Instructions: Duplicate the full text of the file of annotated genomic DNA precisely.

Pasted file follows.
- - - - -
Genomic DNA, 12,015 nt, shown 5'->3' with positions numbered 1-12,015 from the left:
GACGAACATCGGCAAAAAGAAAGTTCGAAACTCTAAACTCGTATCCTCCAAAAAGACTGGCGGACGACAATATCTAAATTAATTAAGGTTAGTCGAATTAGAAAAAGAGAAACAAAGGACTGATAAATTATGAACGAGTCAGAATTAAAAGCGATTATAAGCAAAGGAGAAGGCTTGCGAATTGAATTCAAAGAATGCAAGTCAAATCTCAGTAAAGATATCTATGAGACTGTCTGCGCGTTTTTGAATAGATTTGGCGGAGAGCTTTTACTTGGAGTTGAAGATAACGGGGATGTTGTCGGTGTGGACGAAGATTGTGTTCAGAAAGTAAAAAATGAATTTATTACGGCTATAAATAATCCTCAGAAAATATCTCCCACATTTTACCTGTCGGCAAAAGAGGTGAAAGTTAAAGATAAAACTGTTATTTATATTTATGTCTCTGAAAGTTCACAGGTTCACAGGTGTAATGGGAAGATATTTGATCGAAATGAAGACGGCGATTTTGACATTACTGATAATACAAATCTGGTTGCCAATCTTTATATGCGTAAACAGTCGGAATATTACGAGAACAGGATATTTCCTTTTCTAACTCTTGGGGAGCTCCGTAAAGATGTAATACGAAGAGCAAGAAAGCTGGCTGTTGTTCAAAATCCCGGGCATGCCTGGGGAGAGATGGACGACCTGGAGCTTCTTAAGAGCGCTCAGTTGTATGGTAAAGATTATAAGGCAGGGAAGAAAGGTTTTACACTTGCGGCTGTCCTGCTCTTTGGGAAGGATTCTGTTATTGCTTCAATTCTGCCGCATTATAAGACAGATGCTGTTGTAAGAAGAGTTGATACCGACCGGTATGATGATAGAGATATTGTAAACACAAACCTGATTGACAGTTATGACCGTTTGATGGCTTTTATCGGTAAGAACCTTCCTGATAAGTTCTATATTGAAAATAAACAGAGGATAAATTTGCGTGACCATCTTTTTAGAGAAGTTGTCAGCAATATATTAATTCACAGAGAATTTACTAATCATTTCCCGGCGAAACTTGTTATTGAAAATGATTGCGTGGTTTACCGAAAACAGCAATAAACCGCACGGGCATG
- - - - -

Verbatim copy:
Genomic DNA, 12,015 nt, shown 5'->3' with positions numbered 1-12,015 from the left:
GACGAACATCGGCAAAAAGAAAGTTCGAAACTCTAAACTCGTATCCTCCAAAAAGACTGGCGGACGACAATATCTAAATTAATTAAGGTTAGTCGAATTAGAAAAAGAGAAACAAAGGACTGATAAATTATGAACGAGTCAGAATTAAAAGCGATTATAAGCAAAGGAGAAGGCTTGCGAATTGAATTCAAAGAATGCAAGTCAAATCTCAGTAAAGATATCTATGAGACTGTCTGCGCGTTTTTGAATAGATTTGGCGGAGAGCTTTTACTTGGAGTTGAAGATAACGGGGATGTTGTCGGTGTGGACGAAGATTGTGTTCAGAAAGTAAAAAATGAATTTATTACGGCTATAAATAATCCTCAGAAAATATCTCCCACATTTTACCTGTCGGCAAAAGAGGTGAAAGTTAAAGATAAAACTGTTATTTATATTTATGTCTCTGAAAGTTCACAGGTTCACAGGTGTAATGGGAAGATATTTGATCGAAATGAAGACGGCGATTTTGACATTACTGATAATACAAATCTGGTTGCCAATCTTTATATGCGTAAACAGTCGGAATATTACGAGAACAGGATATTTCCTTTTCTAACTCTTGGGGAGCTCCGTAAAGATGTAATACGAAGAGCAAGAAAGCTGGCTGTTGTTCAAAATCCCGGGCATGCCTGGGGAGAGATGGACGACCTGGAGCTTCTTAAGAGCGCTCAGTTGTATGGTAAAGATTATAAGGCAGGGAAGAAAGGTTTTACACTTGCGGCTGTCCTGCTCTTTGGGAAGGATTCTGTTATTGCTTCAATTCTGCCGCATTATAAGACAGATGCTGTTGTAAGAAGAGTTGATACCGACCGGTATGATGATAGAGATATTGTAAACACAAACCTGATTGACAGTTATGACCGTTTGATGGCTTTTATCGGTAAGAACCTTCCTGATAAGTTCTATATTGAAAATAAACAGAGGATAAATTTGCGTGACCATCTTTTTAGAGAAGTTGTCAGCAATATATTAATTCACAGAGAATTTACTAATCATTTCCCGGCGAAACTTGTTATTGAAAATGATTGCGTGGTTTACCGAAAACAGCAATAAACCGCACGGGCATG